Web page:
The picture above is of the Taurus Molecular Cloud, located in (you guessed it) the constellation of Taurus, around 450 light-years away from our little blue marble. The image was taken by the APEX telescope in Chili, capturing a ribbon of gas and dust almost ten light-years long. To the naked eye, these clouds of dust simply appear as dark patches in the sky, blocking out astronomers’ view of the stars beyond. The dust grains making up the cloud are incredibly cold, around -260 degrees Celsius, so it takes very sensitive equipment to capture an image of them. Here, the faint glow from the dust’s heat is shaded orange, making for a pretty snazzy wallpaper if you ask me.
The two parts of the cloud pictured are named Barnard 211 and Barnard 213. They take their name from astronomer Edward Emerson Barnard, who compiled a photographic atlas of these “dark markings of the sky” in the early 20th century, and also correctly speculated that their appearance was due to “obscuring matter in space”.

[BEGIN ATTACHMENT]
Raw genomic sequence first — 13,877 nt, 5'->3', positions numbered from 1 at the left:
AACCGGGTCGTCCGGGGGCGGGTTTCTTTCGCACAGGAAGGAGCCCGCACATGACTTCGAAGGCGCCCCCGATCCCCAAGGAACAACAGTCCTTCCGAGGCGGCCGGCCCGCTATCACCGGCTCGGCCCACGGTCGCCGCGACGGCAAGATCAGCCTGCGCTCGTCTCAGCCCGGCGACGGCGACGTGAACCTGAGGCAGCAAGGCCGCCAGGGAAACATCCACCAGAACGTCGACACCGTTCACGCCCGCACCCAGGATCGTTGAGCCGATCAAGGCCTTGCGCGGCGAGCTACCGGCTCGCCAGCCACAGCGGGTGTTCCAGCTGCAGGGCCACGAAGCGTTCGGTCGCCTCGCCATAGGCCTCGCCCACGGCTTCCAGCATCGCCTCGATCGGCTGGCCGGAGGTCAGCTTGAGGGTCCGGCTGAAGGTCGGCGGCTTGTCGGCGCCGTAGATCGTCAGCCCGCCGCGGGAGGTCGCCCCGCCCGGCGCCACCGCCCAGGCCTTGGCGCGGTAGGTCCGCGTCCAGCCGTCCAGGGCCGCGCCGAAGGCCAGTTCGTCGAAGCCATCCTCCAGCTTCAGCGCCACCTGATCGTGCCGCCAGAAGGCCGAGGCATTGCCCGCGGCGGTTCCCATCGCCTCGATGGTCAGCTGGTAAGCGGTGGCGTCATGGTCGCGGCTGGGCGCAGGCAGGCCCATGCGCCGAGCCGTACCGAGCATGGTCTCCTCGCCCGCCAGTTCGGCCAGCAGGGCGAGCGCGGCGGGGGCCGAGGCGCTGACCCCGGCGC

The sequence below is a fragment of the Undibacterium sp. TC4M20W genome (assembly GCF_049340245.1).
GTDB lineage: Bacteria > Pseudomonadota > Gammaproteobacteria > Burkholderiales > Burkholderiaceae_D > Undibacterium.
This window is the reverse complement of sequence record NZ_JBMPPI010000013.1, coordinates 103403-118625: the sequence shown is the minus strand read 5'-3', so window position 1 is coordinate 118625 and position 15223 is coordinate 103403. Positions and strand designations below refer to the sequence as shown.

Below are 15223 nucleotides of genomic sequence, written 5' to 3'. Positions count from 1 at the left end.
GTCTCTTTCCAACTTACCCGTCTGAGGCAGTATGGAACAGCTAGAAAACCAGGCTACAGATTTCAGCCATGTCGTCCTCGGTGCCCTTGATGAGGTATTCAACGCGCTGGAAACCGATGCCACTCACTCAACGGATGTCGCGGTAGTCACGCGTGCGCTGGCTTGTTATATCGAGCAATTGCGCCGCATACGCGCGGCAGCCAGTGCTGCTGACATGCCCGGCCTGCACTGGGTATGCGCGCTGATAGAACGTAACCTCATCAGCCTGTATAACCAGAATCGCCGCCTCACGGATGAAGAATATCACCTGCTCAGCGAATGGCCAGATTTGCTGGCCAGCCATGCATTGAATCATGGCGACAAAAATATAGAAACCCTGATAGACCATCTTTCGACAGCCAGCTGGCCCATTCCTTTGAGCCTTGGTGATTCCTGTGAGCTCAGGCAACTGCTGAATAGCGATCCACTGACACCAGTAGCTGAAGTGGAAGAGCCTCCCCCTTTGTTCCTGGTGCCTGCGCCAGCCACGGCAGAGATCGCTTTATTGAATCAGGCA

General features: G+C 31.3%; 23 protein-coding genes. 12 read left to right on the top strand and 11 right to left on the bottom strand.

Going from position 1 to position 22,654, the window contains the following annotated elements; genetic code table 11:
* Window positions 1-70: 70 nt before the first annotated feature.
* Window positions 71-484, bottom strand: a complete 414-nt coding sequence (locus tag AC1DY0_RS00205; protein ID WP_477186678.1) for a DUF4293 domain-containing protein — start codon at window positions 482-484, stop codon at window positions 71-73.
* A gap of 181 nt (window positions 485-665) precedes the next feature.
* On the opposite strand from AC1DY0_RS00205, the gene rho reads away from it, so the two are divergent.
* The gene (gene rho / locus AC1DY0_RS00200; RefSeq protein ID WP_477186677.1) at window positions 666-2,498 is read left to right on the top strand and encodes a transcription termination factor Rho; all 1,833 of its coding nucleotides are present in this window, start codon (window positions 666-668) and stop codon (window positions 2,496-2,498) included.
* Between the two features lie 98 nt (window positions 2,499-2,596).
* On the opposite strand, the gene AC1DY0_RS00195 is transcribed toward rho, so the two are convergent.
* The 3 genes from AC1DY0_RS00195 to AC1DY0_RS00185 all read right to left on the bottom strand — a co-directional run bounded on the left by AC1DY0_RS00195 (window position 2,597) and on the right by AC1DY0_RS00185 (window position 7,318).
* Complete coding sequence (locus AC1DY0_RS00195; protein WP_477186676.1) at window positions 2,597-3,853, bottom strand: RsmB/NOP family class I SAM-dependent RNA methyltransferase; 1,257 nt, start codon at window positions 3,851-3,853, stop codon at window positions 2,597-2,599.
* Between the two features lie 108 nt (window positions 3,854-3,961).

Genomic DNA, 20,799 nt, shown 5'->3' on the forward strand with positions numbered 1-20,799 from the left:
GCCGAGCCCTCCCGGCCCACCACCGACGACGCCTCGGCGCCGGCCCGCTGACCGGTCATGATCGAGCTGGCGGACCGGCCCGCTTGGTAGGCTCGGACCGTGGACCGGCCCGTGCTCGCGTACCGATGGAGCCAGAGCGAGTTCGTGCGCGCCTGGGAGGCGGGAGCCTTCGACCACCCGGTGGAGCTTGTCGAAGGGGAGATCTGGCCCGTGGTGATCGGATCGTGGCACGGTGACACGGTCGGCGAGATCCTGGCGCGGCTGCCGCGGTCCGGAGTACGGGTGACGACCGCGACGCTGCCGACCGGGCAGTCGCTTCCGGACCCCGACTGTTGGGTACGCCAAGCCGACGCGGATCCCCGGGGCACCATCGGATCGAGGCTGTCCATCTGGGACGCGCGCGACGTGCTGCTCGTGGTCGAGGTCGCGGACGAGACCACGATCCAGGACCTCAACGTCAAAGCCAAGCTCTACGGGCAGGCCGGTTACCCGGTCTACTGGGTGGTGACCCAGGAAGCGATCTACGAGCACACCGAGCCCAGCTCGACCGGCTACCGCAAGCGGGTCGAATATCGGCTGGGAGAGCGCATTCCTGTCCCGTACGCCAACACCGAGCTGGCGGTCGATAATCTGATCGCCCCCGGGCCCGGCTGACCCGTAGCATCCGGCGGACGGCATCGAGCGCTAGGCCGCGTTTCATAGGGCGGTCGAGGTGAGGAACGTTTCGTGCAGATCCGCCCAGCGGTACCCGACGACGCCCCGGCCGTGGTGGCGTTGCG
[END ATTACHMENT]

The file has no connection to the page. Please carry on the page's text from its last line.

Aside from being another piece of beautiful cosmic scenery, the Taurus Molecular Cloud is one of the regions closest to Earth where star formation is currently happening. There are newborn stars hidden behind that curtain of dust, and more in the process of forming. As the European Southern Observatory’s story explains:
When the clouds collapse under their own gravity, they fragment into clumps. Within these clumps, dense cores may form, in which the hydrogen gas becomes dense and hot enough to start fusion reactions: a new star is born. The birth of the star is therefore surrounded by a cocoon of dense dust, blocking observations at visible wavelengths. This is why observations at longer wavelengths, such as the millimetre range, are essential for understanding the early stages of star formation.
The bright star to the left of the cloud is φ Tauri, which is actually closer to us than the cloud itself. You can see a larger version of the header image below, as well as another shot from the APEX telescope.